The ad is from a March 1981 issue of Teen Magazine.
Gee, I wonder why this didn’t catch on?!?
The ad is from a March 1981 issue of Teen Magazine.
Gee, I wonder why this didn’t catch on?!?
New York magazine’s music critic Jody Rosen posted this gem on his Twitter and added, “...priceless period piece unearthed yesterday by a friend packing for a move.”
Man, how times have changed since 1988. My favorite “hints” and tips are:
1. Do not run from the room. This is rude.
2. If you must back away, do so slowly and with discretion.
15. Do respect her Individuality. She is a lesbian, but she is also Mary, Pam and Lori…
‘Gay Girls in Trousers’ from an era when “gay” meant “happy” or “carefree”...
Usually, the prurient fodder of the past is merely the quaint cheek of the present, but this 1903 “article” from Vanity Fair (a short-lived trashy mag unrelated to the Condé Nast publication of today or its 1913 to 1936 predecessor) just screams Dangerous Minds—“Bifurcated Girls” is downright tawdry! First of all, the term “bifurcated,” meaning “split in two,” has some distinctly labial implications. I think the last time I referred to a woman as “bifurcated,” it was in reference to a pair of yoga pants that appeared conducive to very intimate frictions; to me, the term implies a cleft right up to the fundaments. But while it’s hard to imagine the social vulgarity of an inseam that remains a safe and comfortable distance from the vulval cleft, it’s the overtlesbian subtext that steals my heart.
The “spread” itself (no pun intended), is has a distinctly Russ Meyer kind of vibe, with models engaging “tomboyish” behavior like “rough-housing,” and spanking—you know, just the sort of normal stuff that totally platonic and heterosexual lady-friends do! There’s one man in the entire shoot, but his presence feels very, very incidental, with only a handful of women even acknowledging him. (“Oh him? That’s Jeff. He’s cool.”) And if you’re not sold on the obvious Sapphic symbolism, please note the photo depicting a femme-ier lady actually pulling a giggling bifurcated woman out from under her bed.
Dian Hansen, author of the fascinating History of Men’s Magazines series, believes this issue of Vanity Fair to be the foundation of American girlie mags, and the single pampered man in the midst of some kind of gender-bending trouser orgy seems to support her claim. But I like to think a few actual girlies-who-like-girlies got a kick out of it—there’s some solid cleavage and thigh on display!
More “Bifurcated Girls” after the jump…
“Peace is Tough,” Jamie Reid
While perusing the YouTube channel of the fine and friendly folks at Troma Entertainment (the geniuses behind such subversive classics as The Toxic Avenger, Surf Nazis Must Die and Class of Nuke ‘Em High), I came across a very different kind of B movie, the John Wayne-hosted “docu-drama,” No Substitute for Victory, and believe me, it’s way more disturbing than anything Troma ever put out. The structure is a pathos-rich tapestry of on-the-ground footage, interviews with soldiers, talking heads and military uppers, newsreels for “political context” (to show the impending threat of communism), and emphatic rallying from The Duke, himself. It opens with gunfire from a helicopter, then Wayne’s absurd drawl, setting the mood for the film in no uncertain terms:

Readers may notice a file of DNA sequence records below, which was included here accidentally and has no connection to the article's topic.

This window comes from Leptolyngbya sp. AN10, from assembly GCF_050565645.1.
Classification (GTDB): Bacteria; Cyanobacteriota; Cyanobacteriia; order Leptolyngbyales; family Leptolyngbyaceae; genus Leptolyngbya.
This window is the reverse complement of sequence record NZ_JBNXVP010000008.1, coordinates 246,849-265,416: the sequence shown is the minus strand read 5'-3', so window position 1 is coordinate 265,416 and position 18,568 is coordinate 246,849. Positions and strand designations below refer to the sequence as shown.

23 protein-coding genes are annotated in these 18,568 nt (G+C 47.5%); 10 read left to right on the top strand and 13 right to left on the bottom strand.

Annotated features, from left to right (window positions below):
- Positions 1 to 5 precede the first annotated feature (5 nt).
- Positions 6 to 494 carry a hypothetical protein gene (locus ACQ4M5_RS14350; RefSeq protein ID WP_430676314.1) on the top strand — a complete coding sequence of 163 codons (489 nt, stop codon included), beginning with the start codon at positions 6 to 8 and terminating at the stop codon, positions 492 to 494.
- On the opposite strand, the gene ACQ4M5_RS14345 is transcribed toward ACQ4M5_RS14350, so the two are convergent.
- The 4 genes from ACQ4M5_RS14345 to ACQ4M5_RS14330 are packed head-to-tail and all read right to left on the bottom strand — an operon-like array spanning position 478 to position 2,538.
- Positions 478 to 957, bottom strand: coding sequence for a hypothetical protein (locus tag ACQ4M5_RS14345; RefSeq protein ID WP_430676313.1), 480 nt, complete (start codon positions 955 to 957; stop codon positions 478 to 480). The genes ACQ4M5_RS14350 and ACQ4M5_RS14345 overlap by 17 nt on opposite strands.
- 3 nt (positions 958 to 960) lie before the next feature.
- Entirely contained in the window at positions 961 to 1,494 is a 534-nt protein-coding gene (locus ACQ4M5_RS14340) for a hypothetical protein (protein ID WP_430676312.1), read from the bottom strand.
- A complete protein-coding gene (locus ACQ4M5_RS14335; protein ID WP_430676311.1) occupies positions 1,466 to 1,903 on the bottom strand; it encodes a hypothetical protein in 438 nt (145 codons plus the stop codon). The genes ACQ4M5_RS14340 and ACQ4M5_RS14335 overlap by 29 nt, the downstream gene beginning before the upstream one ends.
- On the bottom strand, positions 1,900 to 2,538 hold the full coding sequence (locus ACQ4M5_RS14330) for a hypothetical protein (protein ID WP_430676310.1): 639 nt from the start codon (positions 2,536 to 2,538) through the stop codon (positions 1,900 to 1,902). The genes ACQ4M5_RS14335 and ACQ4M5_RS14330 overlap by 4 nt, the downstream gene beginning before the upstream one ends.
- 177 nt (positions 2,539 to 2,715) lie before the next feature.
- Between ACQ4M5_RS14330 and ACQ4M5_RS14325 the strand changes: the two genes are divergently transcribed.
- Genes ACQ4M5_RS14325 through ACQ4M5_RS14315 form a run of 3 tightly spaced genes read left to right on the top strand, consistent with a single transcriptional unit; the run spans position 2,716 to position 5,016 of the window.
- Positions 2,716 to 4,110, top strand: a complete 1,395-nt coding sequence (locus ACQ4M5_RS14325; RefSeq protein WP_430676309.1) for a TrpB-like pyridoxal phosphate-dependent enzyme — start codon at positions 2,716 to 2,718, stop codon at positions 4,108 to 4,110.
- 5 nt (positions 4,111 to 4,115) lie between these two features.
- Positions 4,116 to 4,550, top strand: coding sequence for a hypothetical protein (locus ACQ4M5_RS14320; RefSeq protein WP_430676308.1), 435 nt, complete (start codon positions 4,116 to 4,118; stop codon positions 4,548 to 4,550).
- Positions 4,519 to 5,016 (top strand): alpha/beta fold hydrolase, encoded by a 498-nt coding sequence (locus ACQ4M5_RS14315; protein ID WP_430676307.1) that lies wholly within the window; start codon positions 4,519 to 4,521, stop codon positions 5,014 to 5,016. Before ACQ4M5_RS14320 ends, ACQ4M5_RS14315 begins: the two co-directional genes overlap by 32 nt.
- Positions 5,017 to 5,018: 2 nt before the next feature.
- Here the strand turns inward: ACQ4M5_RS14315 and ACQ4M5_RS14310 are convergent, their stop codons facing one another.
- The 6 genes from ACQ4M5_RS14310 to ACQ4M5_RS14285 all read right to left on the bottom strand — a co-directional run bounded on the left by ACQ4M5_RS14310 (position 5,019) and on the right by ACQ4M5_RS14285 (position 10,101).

“Ladies and gentleman, a long time ago, Abraham Lincoln made a statement; ‘To sin by silence when you should speak out, makes cowards of men.’ It’s time we spoke out about Vietnam, and the most obvious, yet the most ignored threat ever faced by free people in the history of the world. The street demonstrators demand that we get out of Southeast Asia so that there will be peace. Where do they get the idea that there’ll be peace just because we quit?
We can’t stop the war by givin’ up, and we sure can’t settle anything by tryin’ to bargain with a winning enemy at the peace table.This was a war that was going on a long time before Vietnam, and will go on whether we pull out or not. We can’t stop the war by giving up, and the way it is now, we’re not programmed to win, because of the politicians and civilians that we’ve let stick their nose in it.”
It then cuts to a soldier who was stationed in Vietnam, but now flies helicopters commercially. He opines that he “was there to fight the communists, and try to win. But our politicians wouldn’t let us.”
Then back to Wayne, who asks, incredulously, “What kind of a war is this that we’re not supposed to win?”
It’s a mesmerizingly vulgar little piece of work, with no more subtly or insight than a chain email forwarded from a Fox News-watching senior citizen. Director Robert F. Slatzer was also a B movie director, though with none of the wit or acuity one might see in a Troma film—his 1968 biker girl film, The Hellcats, is most famous for being skewered in an episode of Mystery Science Theater 3000. To give you an idea of how contrived his direction is, there’s a brief speech by Sergeant Barry Sadler himself, while his hit, “The Ballad of the Green Berets,” plays in the background. It’s the sort of corny nationalist twaddle that you could laugh at a lot more easily if there weren’t a body count.
John Wayne with Marines in Vietnam, 1966
Of course, it’s fairly predictable that John Wayne, the archetypal all-American “man’s man” cowboy do a little bit of right-wing agitprop, but it’s worth noting that Wayne famously “deferred for [family] dependency reasons” during World War II. He said he’d enlist after a couple more movies, but he never seemed to get around to it. He did, however, manage to make thirteen films while the war raged on, many of which dealt with the subject of war—that’s kind of the same thing, right? (It’s also worth noting that at the time of this film’s release, 1970, public support for the war was rapidly waning, even among the white working class “hard-hat” types who were arguably Wayne’s audience.)